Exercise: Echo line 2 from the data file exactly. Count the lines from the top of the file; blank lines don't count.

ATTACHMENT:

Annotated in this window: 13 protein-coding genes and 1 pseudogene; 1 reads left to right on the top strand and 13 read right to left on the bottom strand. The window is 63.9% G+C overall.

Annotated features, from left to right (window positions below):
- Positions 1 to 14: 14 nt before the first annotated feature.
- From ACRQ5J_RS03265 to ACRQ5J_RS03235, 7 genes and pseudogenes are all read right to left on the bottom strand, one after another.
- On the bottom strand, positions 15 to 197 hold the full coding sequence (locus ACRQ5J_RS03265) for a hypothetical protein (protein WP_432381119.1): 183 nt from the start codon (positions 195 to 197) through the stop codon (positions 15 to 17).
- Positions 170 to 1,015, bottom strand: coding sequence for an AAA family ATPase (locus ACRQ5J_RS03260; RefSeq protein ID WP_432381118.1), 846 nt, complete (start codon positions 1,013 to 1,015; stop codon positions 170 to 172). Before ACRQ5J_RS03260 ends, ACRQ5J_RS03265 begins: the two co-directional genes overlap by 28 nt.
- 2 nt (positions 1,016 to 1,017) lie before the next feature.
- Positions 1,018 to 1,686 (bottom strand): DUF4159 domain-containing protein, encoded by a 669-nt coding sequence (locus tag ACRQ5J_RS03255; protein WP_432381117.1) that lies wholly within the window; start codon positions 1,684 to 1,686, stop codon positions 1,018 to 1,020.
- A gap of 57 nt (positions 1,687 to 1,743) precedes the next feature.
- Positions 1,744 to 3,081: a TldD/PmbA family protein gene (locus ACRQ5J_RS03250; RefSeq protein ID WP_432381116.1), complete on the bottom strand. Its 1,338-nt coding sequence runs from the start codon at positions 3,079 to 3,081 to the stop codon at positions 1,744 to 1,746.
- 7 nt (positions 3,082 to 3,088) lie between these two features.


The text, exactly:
Annotated features, from left to right (window positions below):